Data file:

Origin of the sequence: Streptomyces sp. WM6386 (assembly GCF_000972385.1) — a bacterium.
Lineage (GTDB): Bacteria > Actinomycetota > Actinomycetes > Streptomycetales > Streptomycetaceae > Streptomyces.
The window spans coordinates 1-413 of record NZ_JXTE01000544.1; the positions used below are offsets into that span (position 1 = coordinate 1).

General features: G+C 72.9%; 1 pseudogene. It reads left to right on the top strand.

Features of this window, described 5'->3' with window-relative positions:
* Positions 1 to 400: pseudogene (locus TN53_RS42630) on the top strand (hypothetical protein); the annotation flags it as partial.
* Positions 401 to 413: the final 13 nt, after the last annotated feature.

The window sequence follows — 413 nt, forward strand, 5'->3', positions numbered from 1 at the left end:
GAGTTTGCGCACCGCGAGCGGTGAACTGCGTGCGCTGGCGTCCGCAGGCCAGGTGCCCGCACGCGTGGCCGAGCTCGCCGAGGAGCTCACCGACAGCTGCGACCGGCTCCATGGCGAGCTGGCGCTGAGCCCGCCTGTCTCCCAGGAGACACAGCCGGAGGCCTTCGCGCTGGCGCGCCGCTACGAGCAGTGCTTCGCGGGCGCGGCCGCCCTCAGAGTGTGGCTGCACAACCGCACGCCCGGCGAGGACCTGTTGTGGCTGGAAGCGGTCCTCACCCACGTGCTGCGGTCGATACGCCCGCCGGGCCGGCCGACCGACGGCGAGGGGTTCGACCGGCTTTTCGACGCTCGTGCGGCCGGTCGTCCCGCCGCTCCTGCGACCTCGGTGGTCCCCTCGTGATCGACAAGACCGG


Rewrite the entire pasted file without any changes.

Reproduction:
Origin of the sequence: Streptomyces sp. WM6386 (assembly GCF_000972385.1) — a bacterium.
Lineage (GTDB): Bacteria > Actinomycetota > Actinomycetes > Streptomycetales > Streptomycetaceae > Streptomyces.
The window spans coordinates 1-413 of record NZ_JXTE01000544.1; the positions used below are offsets into that span (position 1 = coordinate 1).

General features: G+C 72.9%; 1 pseudogene. It reads left to right on the top strand.

Features of this window, described 5'->3' with window-relative positions:
* Positions 1 to 400: pseudogene (locus TN53_RS42630) on the top strand (hypothetical protein); the annotation flags it as partial.
* Positions 401 to 413: the final 13 nt, after the last annotated feature.

The window sequence follows — 413 nt, forward strand, 5'->3', positions numbered from 1 at the left end:
GAGTTTGCGCACCGCGAGCGGTGAACTGCGTGCGCTGGCGTCCGCAGGCCAGGTGCCCGCACGCGTGGCCGAGCTCGCCGAGGAGCTCACCGACAGCTGCGACCGGCTCCATGGCGAGCTGGCGCTGAGCCCGCCTGTCTCCCAGGAGACACAGCCGGAGGCCTTCGCGCTGGCGCGCCGCTACGAGCAGTGCTTCGCGGGCGCGGCCGCCCTCAGAGTGTGGCTGCACAACCGCACGCCCGGCGAGGACCTGTTGTGGCTGGAAGCGGTCCTCACCCACGTGCTGCGGTCGATACGCCCGCCGGGCCGGCCGACCGACGGCGAGGGGTTCGACCGGCTTTTCGACGCTCGTGCGGCCGGTCGTCCCGCCGCTCCTGCGACCTCGGTGGTCCCCTCGTGATCGACAAGACCGG